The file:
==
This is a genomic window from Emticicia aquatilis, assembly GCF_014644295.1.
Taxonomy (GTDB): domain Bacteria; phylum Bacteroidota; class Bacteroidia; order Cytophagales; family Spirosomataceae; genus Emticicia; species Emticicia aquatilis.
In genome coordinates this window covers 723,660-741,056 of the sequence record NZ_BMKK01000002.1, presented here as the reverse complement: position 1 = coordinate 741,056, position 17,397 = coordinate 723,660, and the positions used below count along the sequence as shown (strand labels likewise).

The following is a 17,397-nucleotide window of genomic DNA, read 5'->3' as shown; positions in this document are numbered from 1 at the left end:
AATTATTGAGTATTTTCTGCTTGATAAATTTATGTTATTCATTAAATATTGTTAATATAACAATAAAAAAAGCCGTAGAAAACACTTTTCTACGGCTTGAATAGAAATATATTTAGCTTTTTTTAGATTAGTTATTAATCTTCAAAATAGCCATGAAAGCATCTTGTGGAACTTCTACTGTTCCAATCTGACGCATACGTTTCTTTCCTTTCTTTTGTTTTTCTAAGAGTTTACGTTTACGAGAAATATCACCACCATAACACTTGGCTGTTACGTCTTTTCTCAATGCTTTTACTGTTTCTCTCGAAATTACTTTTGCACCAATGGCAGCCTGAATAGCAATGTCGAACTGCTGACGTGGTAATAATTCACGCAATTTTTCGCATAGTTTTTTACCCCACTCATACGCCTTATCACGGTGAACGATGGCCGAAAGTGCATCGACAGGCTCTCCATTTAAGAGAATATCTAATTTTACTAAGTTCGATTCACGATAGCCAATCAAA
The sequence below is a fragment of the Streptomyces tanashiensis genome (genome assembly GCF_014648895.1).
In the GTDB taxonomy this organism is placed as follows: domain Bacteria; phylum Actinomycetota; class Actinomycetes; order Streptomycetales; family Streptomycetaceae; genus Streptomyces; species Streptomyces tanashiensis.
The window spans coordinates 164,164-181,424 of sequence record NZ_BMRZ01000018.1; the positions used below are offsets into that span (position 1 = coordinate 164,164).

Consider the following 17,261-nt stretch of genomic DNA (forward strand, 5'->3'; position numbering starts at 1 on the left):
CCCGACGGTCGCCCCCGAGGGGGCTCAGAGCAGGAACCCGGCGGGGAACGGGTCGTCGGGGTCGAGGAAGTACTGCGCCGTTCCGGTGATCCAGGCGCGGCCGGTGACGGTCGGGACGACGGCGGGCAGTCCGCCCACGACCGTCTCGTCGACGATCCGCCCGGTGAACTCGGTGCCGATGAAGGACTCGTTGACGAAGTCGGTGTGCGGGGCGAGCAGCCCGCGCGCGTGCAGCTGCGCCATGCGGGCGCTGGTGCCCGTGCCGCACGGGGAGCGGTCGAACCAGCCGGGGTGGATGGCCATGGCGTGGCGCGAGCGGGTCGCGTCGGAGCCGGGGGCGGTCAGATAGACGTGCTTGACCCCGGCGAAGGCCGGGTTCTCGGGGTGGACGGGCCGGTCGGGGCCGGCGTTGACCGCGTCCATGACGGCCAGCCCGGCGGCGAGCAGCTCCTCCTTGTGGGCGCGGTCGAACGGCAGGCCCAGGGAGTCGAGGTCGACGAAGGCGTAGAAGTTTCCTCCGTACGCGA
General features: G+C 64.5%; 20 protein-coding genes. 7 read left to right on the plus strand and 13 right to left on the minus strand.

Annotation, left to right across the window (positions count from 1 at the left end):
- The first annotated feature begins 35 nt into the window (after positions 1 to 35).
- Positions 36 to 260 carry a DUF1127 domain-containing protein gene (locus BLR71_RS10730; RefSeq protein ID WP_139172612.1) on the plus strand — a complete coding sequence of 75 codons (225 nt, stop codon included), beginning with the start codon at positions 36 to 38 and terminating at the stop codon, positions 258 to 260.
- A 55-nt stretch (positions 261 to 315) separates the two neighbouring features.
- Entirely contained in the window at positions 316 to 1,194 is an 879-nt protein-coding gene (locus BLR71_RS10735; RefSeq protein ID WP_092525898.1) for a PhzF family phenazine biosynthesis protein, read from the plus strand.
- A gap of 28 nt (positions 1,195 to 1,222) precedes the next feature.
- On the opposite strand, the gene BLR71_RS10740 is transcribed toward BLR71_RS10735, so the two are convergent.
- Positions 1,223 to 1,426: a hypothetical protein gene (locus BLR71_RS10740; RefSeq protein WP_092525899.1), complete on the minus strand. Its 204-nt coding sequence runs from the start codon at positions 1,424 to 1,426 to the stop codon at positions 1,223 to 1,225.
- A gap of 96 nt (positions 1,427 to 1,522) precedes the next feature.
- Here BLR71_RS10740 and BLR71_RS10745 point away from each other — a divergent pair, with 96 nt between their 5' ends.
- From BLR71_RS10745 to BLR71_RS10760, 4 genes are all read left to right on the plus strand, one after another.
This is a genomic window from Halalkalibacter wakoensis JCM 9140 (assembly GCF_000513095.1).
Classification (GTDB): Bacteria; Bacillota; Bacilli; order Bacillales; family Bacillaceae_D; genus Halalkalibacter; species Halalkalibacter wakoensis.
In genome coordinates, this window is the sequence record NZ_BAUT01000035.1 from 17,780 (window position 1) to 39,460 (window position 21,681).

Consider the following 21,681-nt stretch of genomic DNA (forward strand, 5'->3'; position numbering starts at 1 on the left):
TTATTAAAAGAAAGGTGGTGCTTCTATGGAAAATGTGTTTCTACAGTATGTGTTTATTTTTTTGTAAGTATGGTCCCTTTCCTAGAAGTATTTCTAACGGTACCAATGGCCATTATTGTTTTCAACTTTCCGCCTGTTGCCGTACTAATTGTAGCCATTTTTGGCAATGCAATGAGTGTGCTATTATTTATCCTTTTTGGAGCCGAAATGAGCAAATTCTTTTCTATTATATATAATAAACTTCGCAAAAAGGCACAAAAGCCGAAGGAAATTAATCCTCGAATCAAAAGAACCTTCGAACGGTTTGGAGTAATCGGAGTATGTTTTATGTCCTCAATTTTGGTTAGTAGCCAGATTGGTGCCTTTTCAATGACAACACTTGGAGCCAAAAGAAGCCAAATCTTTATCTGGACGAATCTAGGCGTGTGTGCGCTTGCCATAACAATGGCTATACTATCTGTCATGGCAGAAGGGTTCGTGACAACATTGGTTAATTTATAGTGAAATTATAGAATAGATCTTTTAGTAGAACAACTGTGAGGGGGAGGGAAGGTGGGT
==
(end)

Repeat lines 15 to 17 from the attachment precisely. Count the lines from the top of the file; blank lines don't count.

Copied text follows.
- A 55-nt stretch (positions 261 to 315) separates the two neighbouring features.
- Entirely contained in the window at positions 316 to 1,194 is an 879-nt protein-coding gene (locus BLR71_RS10735; RefSeq protein ID WP_092525898.1) for a PhzF family phenazine biosynthesis protein, read from the plus strand.
- A gap of 28 nt (positions 1,195 to 1,222) precedes the next feature.